ConservativeHome’s Deep End has picked up on an interesting column by the New York Times’ David Brooks on what he sees as the need for ‘a second GOP’ in the US which would be able to reach out to presently untouched coastal and Midwestern voters.
The comparison to the Conservatives’ near-death in northern England is glaringly obvious and, citing Brooks’ accurate observation that ‘majority parties are usually coalitions of the incompatible’, advocates a ‘second Conservative party’ here in the UK.
I have several problems with this. Firstly, the most immediate example given in the article is that of the Liberal Democrats fielding ‘moderate’ (classical liberal) candidates in Tory areas in the south of England and ‘radicals’ (social democrats) to tackle the Labour heartlands of the north.
The trouble with this approach, as Nick Clegg has discovered, is it becomes difficult to establish a coherent and focused set of policies meaning, once in a position of power, the whole charade comes unstuck – one cannot appeal to two constituencies with two distinct sets of policies and not expect to alienate at least one of them once in government.
And, in a somewhat alarmist tone, the article goes on to say that, without this second party, Labour would soon ‘get a lock on the electoral map’. But, historically, working-class Toryism in places like Yorkshire was not the oxymoron it now seems and the fact is, even now, Conservatives do not actually do all that badly in urban, marginal seats in counties like West Yorkshire.
The party currently has MPs in Keighley, Dewsbury, Pudsey and Shipley, for example – the first three being Labour seats until 2010 and Shipley being won by Philip Davies in 2005. The reason this was possible in a county like West Yorkshire and not its neighbour, the ‘People’s Republic’ of South Yorkshire, is the former was relatively untouched by the miners’ strike and Thatcher’s privatisations while the latter was crushed by them.
West Yorkshire industries such as textiles were allowed to wither and die naturally in the 1960s, as mining ought have been allowed to, so much of the county has moved on economically and diversified. State-owned industries in South Yorkshire such as steel and coal, however, employed a frighteningly large proportion of people in the county, meaning the change was sudden, catastrophic and a direct result of Margaret Thatcher’s policies.
The stubborn fact is, those memories are never going to go away, certainly not in our lifetimes. Although many voters in areas like South Yorkshire will only have been children in the 1980s – or not even born yet – it is hardly hyperbole to describe their parents’ lives being utterly shattered by the closure of mines and steelworks – and this prejudice, this hatred of Tories, has been, often deliberately, passed onto their children.
These constituencies are unwinnable and, if Ukip can make a greater dent in places like Barnsley and Rotherham where candidates have come second in recent by-elections, then good luck to them. But, in more open-minded working-class constituencies like Shipley, we must follow the lead of MPs like Philip Davies. He won with a thumping 9.6% swing from Labour in 2010 because, in the words of a delighted delegate at the recent Yorkshire CPF Europe debate, ‘he’s a proper Conservative’.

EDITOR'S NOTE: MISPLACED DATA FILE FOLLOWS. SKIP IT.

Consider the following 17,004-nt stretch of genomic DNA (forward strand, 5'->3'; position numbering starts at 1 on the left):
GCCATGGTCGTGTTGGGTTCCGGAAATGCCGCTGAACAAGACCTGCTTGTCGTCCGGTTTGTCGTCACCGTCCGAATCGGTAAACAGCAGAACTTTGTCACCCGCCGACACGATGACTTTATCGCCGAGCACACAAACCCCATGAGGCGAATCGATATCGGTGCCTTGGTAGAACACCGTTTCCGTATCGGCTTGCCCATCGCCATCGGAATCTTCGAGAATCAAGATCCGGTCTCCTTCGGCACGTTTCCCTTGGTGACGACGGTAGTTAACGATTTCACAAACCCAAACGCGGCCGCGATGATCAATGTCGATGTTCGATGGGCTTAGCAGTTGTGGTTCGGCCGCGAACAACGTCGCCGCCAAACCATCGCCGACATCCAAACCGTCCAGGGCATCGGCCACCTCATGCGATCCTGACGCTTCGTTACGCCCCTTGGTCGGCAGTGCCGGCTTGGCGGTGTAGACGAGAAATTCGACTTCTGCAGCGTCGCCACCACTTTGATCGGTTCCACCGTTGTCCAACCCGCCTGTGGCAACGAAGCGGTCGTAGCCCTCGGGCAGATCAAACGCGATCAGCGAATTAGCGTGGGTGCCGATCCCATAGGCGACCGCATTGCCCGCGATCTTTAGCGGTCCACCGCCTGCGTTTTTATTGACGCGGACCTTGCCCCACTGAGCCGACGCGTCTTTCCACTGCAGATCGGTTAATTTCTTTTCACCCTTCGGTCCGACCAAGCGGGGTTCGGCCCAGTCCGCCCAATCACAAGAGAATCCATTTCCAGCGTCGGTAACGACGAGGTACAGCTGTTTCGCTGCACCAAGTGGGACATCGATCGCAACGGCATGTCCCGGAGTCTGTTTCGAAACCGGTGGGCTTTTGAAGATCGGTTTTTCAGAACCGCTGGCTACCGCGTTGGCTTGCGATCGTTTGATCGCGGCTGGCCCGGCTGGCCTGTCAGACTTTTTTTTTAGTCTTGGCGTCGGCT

Davies is a no-nonsense, working class northerner who used to work for Asda and made it very clear from the outset he had no interest in joining the front bench. But he is also a true ‘Righty’ in his views on the EU, immigration, political correctness, the smoking ban and government surveillance. If you speak to people on the doorsteps in northern, working class constituencies like Shipley – and even no-go areas for Tories like Barnsley – these are the things people are concerned about after the economy. Historically they may have leaned towards socialism in economic terms but they remain very socially conservative communities.
The Deep End article is on the right track, therefore, in summing up our continued failure in the north to being ‘more an issue of identity than policies’, but I would say it is more specifically one of presentation. Working-class constituencies outside of the steel and coal areas of the north voted for the same Conservative policies in the 1980s, and the preceding decades, as those in Surrey.
The article’s call for a second party which is more ‘the working men’s club, not the golf club’, fails to explain the specifics of how this might be achieved or even what exactly is meant by a second party at all. But it sounds needlessly complicated and formal. All that is really needed is for local associations to be a little more conscientious in selecting a truly local candidate who reflects local concerns and for CCHQ to recognise their one-size-fits-all ‘A-list’/’women-to-win/minority approach does not, and will not, work everywhere.